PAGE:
When is Ice Safe for Ice Fishing?

The state of water is ever-changing and does not provide a consistent pattern. Do not rely upon where others are standing and make a judgment call based on that criterion alone. Check the area around where they are fishing to ensure that it is around the recommended thickness. Old ice measurements are doubled because the ice is less reliable than fresh ice. Old ice may have partially melted ice toward the middle layer and thicker ice toward the top. And the next winter, I fell through a small pond and ended up waist deep in ice water, on a cold Nova Scotian February night.

Rivers flow for miles and there are bends that change its direction. Rivers have undercurrents that can progressively erode away the ice. River bends are risky areas because the ice will be weaker due to the current. Remember that a minimum of 4 inches of clear, solid ice is a requirement to support an average person’s weight.

You can’t determine how thick the ice is by looking. Drill a test hole and measure it to make sure it’s safe. Understand the physical differences between fresh and old ice because they will alter thickness guidelines. Schools of fish that are underneath the water circulate warmer water as they are swimming. This will wear away the ice layers and cause it to become thinner. Not having the proper equipment nearby if the ice does collapse is dangerous.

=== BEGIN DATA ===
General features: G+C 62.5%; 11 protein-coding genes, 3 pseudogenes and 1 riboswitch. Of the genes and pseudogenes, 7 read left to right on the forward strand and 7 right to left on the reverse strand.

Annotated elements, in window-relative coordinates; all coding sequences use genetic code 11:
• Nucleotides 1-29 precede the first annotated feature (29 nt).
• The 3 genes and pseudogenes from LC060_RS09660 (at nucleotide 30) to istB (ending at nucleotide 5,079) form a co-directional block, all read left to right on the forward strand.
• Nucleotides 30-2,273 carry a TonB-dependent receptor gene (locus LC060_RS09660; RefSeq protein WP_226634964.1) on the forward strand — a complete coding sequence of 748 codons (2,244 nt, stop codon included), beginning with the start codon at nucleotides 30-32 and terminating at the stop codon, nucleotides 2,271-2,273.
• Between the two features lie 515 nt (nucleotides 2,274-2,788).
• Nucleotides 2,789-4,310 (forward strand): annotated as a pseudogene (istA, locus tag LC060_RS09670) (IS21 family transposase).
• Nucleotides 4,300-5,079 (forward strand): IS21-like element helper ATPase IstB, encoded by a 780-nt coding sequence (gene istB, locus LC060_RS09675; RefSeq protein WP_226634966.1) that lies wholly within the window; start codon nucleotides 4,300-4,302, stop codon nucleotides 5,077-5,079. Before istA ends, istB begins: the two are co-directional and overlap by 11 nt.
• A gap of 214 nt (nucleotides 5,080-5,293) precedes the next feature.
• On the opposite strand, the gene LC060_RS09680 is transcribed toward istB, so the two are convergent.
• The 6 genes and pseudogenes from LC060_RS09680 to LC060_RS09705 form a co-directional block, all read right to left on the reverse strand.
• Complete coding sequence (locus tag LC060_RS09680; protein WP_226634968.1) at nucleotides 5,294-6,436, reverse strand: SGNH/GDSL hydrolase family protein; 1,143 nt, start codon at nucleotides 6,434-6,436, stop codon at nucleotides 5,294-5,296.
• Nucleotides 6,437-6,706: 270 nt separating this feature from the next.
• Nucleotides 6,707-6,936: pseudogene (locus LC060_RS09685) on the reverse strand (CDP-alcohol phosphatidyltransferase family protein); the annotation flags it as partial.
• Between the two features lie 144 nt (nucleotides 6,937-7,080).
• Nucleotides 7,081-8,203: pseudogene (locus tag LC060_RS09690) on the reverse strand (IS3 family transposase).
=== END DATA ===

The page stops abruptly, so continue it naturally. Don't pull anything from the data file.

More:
how much ice is safe for ice fishing

Hook the end of a tape measure on the edge and take the measurement. It’s worth bringing an ice auger to test the ice as you walk and move. Before drilling holes to check the thickness or to start fishing, brush off any snow. This decreases the potential for ice melting because the snow will not be insulating the ice. Old ice versus new ice is a factor that determines whether the ice will be safe or not. Old ice that has had time to settle and be broken up by environmental or human factors will not be safe.

Drive at a very slow speed with seatbelt off and door unlocked.

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Dion Liriano is a 51-year-old American zookeeper who has retired from the business. He was once a highly successful director of the Zoo and Aquarium, but he has since hung up his gloves and moved on to other ventures. Dion's passion for animals began at a young age, when he would help his father care for their family pets. This love grew exponentially when he started working at the zoo; Dion quickly became one of the most experienced keepers in the business. He credits his success to the relationships he built with both staff and animals over the years.

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